Medical records and CT scans were reviewed for patients at the authors' institution who underwent cranial vault reconstruction to repair synostosis between January 1, 2003, and July 31, 2005.
Of the 111 patients identified in the review, 84 had a CT scan on postoperative Day 1, and seven of these patients underwent shunt insertion for treatment of hydrocephalus. Thirty-three patients underwent bifrontal craniotomies, whereas 51 underwent total vault reconstruction (TVR). Postoperative CT scans revealed minor contusions in three (9%) of 33 patients in the bifrontal craniotomy group and in seven (14%) of 51 patients in the TVR group. No significant sub-dural or epidural hematomas were observed. In the seven patients who required shunt placement, two (29%) had CT evidence of shunt malfunction, leading to shunt revision.
None of the CT findings analyzed in this series was associated with clinical events such as seizures, prolonged intensive care unit stay, or reoperation in patients without shunt placement after cranial reconstructive procedures, although a relatively high incidence of CT evidence of shunt malfunction was found in patients with shunts. These data do not support the routine use of CT scanning after cranial reconstructive procedures unless the patient has received a shunt for hydrocephalus. Patients who experience unexpected intraoperative or postoperative events should be examined using CT.
Mandy J. Binning, Brian T. Ragel, Marion L. Walker and John R. W. Kestle
Mandy J. Binning, James K. Liu, John Gannon, Anne G. Osborn and William T. Couldwell
Rathke cleft cysts (RCCs) are infrequently symptomatic, and apoplexy is one of the most unusual presentations. Only a few cases of apoplexy associated with RCCs have been reported, and their clinical, imaging, surgical, and pathological features are poorly understood. In the cases that have been reported, intracystic hemorrhage has been a consistent finding. The authors report 6 cases of RCCs in which the presenting clinical and imaging features indicated pituitary apoplexy, both with and without intracystic hemorrhage.
The authors retrospectively reviewed charts and magnetic resonance (MR) imaging studies obtained in patients who underwent transsphenoidal surgery for RCC. Six patients were identified who presented with symptoms and MR imaging characteristics consistent with pituitary apoplexy but were found intraoperatively to have an RCC. All 6 patients presented with a sudden headache, 2 with visual loss, and 1 with diplopia. Review of the preoperative MR images demonstrated mixed signal intensities in the sellar masses suggestive of a hemorrhagic pituitary tumor. In all patients there was a presumed clinical diagnosis of pituitary tumor apoplexy and an imaging-documented diagnosis of hemorrhagic pituitary tumor.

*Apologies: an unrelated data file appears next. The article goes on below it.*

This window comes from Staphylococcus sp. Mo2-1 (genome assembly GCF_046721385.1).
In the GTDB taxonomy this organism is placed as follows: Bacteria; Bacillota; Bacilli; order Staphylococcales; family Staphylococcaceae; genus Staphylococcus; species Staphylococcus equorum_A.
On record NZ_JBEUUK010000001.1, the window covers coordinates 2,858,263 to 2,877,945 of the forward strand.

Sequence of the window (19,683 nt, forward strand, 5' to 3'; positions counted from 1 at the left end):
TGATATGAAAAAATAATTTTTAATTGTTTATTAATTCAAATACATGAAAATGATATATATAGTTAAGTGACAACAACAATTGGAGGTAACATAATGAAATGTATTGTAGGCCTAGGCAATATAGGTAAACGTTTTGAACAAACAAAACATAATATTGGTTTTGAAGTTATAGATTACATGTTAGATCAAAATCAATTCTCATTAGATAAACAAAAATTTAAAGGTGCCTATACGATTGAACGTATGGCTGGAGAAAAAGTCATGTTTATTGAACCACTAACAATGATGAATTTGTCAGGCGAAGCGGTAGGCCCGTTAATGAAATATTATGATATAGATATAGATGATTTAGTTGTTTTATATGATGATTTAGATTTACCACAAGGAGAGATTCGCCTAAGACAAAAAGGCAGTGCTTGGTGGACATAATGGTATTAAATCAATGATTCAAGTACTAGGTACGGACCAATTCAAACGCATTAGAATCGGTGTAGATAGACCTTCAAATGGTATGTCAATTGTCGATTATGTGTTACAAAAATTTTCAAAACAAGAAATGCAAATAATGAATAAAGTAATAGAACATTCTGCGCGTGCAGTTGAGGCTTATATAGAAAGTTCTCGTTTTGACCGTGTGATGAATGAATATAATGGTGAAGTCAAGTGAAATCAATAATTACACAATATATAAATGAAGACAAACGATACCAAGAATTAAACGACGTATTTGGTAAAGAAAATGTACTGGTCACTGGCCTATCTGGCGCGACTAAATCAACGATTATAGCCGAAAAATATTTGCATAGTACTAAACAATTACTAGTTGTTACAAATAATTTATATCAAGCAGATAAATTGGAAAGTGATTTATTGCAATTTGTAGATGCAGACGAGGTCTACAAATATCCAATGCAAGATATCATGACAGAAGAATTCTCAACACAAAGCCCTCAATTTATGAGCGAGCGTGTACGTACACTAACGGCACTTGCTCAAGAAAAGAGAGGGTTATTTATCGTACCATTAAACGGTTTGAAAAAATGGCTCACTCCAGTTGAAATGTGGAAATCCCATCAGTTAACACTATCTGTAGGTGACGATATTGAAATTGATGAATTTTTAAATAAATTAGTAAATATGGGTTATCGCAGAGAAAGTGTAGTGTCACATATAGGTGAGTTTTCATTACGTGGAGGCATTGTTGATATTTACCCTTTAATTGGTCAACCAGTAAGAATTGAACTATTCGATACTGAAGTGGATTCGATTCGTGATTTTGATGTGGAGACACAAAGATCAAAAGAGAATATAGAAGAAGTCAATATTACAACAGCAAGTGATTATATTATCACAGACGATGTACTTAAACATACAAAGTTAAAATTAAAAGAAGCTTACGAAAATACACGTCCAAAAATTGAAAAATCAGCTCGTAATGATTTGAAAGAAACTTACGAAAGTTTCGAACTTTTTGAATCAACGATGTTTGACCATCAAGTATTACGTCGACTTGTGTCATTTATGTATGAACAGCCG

All 6 patients underwent transsphenoidal resection to treat the suspected pituitary apoplexy. Intraoperative and histopathological findings were consistent with the diagnosis of an RCC in all cases. Only 2 cases showed evidence of hemorrhage intraoperatively. In all cases, an intracystic nodule was found within the RCC at surgery, and this intracystic nodule was present on the initial MR imaging when retrospectively reviewed. The imaging characteristics of the intracystic nodules were similar to those of acute hemorrhage seen in cases of pituitary apoplexy.
The clinical and imaging features of RCCs appear similar to those of hemorrhagic pituitary tumors, making them often indistinguishable from pituitary apoplexy.
Mandy J. Binning, James K. Liu, John R. W. Kestle, Douglas L. Brockmeyer and Marion L. Walker
✓Optic pathway gliomas represent approximately 3–5% of childhood intracranial tumors. They usually occur in children during the first decade of life and are seen in 11–30% of patients with neurofibromatosis Type 1 (NF1). Although these tumors are typically low-grade gliomas, the clinical course and natural history are highly variable, making treatment paradigms difficult. Overall, however, they are often indolent tumors that can be observed over time for progression without initial treatment, especially in patients with NF1. Chemotherapy is the first-line treatment for progressive tumors, and radiation therapy is reserved for patients with progressive disease who are older than 5–7 years. Surgery is reserved for large tumors causing mass effect or hydrocephalus and tumors confined to the orbit or unilateral optic nerve.